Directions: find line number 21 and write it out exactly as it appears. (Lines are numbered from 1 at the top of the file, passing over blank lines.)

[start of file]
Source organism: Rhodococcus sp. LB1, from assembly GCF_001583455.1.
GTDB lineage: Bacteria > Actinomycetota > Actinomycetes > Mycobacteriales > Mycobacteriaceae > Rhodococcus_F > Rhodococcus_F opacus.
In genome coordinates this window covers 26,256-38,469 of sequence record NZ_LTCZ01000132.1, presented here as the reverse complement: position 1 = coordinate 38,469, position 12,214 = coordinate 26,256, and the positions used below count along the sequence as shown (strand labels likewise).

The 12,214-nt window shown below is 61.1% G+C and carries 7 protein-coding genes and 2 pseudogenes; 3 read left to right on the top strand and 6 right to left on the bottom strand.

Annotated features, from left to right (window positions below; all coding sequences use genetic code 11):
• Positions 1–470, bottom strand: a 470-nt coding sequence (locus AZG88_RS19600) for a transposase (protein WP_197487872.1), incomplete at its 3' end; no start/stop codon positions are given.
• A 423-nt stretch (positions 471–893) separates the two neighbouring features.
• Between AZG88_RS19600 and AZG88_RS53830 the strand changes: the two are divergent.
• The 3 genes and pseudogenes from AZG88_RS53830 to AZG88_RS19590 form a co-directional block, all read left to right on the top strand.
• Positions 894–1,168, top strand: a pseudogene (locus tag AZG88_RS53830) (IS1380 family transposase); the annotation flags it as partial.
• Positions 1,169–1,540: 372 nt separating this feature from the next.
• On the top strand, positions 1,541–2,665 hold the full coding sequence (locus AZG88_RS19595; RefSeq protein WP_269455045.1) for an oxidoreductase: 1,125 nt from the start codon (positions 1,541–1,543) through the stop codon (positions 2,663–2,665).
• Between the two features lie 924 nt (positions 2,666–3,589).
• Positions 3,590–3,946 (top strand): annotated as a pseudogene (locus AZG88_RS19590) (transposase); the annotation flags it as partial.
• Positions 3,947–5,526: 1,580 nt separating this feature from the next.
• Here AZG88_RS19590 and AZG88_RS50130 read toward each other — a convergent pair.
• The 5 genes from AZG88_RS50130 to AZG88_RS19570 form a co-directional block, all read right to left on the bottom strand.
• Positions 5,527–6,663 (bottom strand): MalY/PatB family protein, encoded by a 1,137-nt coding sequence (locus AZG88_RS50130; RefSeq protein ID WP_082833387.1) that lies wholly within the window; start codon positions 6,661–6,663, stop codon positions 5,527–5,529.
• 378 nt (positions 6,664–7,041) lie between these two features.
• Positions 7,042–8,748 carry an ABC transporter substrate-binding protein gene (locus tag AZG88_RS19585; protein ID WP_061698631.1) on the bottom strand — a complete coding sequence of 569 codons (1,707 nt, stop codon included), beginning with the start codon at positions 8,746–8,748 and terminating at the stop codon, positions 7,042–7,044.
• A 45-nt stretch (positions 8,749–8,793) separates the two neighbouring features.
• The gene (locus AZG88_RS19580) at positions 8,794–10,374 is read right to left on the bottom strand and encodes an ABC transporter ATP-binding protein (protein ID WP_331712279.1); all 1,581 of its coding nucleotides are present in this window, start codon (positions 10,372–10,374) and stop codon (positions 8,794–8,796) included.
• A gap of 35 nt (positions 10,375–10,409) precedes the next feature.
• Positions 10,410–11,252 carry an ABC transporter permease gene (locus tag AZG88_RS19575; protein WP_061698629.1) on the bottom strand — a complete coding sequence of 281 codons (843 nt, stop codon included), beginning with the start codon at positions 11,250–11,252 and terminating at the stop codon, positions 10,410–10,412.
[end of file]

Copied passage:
• A 45-nt stretch (positions 8,749–8,793) separates the two neighbouring features.